Scorpions reworked ‘Wind Of Change’ to protest Russia’s war in Ukraine | Q104.3

If you have seen the Scorpios Recently, during their Las Vegas residency, you heard an updated version of the band’s biggest international hit, “Wind of Change.”

During Scorpions’ first residency show at Planet Hollywood’s Zappos Theater in late March, the band dedicated the song to the people of Ukraine.

“This song is a call for peace”, proclaimed the leader Klaus Meine. “And tonight, I think, we’ll sing it even louder.”

“Wind of Change” was written during the band’s trip to Russia in 1989. Its original lyrics celebrate the growing movement for democracy in Eastern Europe at the end of the Cold War.

Since Russia invaded Ukraine, however, Meine has cleared the song of its Russian references. He explained in a recent chat with Loudwire Nights.

“I thought, now is not the time with this terrible war raging in Ukraine, now is not the time to romanticize Russia with lyrics like, “Follow the Moskva / Descend to Gorky Park”, you know? I wanted to make a statement to support Ukraine, and so the song now starts with, ‘Now listen to my heart / It says Ukrainia, waiting for the wind to change.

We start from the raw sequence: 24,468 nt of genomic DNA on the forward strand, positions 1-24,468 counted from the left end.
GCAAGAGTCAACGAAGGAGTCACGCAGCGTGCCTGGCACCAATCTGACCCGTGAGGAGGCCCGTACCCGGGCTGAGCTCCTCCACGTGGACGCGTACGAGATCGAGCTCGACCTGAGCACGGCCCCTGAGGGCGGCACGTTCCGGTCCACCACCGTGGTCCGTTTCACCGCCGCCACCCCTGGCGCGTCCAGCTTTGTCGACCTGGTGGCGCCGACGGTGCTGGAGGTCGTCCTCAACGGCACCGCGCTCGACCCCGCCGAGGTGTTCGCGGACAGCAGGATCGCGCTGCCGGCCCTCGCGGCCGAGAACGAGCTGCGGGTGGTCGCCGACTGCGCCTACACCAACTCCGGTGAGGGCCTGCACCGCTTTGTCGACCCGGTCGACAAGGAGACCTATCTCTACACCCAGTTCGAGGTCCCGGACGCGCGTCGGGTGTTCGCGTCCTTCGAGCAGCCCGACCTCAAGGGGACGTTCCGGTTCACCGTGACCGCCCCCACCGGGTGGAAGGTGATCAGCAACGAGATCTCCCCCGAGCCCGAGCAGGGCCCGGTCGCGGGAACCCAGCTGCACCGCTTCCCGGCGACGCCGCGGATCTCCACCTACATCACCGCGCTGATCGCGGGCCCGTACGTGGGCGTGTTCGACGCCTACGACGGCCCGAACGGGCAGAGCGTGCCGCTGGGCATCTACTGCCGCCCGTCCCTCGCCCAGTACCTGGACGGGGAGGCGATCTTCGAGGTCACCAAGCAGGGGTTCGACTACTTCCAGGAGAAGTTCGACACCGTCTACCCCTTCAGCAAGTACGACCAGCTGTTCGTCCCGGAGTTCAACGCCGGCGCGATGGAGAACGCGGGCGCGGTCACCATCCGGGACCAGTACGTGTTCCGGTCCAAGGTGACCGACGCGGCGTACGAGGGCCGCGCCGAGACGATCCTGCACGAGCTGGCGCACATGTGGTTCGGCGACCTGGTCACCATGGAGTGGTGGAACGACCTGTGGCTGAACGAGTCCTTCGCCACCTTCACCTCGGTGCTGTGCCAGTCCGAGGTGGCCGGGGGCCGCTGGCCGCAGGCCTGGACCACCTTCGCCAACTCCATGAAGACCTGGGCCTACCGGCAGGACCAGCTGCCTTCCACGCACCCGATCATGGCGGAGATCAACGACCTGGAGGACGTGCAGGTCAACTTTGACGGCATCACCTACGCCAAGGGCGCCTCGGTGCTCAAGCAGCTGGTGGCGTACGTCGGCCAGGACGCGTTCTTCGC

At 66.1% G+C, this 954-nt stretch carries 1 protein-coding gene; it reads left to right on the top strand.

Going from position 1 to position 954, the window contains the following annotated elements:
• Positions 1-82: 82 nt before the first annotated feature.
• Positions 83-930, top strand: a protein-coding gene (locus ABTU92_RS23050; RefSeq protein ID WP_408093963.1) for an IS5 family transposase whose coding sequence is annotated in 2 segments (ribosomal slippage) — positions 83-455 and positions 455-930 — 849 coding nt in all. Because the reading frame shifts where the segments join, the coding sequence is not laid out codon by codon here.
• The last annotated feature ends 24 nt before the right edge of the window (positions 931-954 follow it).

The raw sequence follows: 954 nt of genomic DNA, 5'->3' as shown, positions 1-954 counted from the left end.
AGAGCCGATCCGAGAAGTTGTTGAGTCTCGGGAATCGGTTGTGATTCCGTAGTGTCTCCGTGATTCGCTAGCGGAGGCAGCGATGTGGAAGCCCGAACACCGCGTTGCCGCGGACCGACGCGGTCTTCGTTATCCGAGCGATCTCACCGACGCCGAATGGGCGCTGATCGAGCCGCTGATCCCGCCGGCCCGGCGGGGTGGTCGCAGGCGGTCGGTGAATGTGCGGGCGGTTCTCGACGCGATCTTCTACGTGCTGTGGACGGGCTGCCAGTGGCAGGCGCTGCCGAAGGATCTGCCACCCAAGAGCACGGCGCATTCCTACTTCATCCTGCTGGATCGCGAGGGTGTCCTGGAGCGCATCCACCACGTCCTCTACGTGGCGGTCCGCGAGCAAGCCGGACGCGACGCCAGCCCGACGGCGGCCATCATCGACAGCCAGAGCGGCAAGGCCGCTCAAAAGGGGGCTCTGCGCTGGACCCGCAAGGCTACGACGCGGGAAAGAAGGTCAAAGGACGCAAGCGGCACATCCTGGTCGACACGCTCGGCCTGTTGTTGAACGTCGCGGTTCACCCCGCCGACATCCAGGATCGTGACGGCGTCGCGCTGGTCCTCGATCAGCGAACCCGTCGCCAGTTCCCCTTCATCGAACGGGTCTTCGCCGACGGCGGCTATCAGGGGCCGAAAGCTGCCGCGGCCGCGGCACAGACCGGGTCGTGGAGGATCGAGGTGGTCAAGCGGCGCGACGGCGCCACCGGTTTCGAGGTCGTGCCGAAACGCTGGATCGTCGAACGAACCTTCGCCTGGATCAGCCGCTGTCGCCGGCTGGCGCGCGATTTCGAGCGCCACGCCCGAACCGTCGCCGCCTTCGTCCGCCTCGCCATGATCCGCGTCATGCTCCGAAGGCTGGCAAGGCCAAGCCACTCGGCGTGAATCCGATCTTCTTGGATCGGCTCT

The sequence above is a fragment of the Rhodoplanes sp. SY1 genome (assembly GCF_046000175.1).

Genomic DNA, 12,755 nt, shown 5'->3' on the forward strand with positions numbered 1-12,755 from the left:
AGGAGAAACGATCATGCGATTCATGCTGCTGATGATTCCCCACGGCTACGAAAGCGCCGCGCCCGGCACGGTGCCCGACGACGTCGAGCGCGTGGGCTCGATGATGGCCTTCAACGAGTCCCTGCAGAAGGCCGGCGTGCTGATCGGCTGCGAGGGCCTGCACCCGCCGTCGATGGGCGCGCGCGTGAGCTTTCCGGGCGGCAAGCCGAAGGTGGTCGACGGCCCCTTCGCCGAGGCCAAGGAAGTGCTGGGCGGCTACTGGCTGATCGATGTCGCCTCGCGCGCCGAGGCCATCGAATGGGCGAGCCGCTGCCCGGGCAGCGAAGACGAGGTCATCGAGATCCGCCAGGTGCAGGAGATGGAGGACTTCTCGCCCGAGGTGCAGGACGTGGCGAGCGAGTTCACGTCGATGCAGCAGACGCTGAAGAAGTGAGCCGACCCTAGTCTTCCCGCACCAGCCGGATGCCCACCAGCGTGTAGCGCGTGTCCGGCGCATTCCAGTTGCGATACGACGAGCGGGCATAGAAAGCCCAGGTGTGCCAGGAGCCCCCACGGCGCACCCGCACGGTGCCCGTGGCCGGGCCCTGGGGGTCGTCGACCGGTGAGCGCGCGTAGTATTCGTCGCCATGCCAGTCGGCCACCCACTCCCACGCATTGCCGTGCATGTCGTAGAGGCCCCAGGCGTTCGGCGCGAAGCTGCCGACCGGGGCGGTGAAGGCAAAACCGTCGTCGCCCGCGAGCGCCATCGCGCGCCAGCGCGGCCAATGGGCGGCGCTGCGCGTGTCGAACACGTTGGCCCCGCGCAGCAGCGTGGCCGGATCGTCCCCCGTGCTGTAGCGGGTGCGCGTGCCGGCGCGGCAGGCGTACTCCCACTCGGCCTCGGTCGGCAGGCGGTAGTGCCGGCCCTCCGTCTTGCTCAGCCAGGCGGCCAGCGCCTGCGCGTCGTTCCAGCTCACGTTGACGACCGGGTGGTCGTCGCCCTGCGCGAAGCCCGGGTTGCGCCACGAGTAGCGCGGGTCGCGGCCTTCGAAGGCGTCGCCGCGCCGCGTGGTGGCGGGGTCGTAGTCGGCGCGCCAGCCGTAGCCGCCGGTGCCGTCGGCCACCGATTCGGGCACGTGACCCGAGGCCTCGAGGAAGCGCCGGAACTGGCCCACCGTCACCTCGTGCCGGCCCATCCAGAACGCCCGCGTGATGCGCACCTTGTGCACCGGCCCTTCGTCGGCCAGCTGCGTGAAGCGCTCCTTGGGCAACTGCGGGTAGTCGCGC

Scorpions’ Vegas residency continues through April 16. The group will perform on May 6 at Madison Square Garden in New York before crossing the Atlantic for a tour of Europe until June.

“Wind of Change” was such a ubiquitous song in Eastern Europe in the 90s that it is credited with accelerating the region’s movement towards democracy during that decade. The song is so closely tied to the Cold War that the band included fragments of the Berlin Wall in the single’s 30th anniversary box set.

“Wind of Change” was so influential that a 2020 podcast series by New Yorker journalist Patrick Radden Keefe explored whether this could have been part of a larger CIA propaganda operation.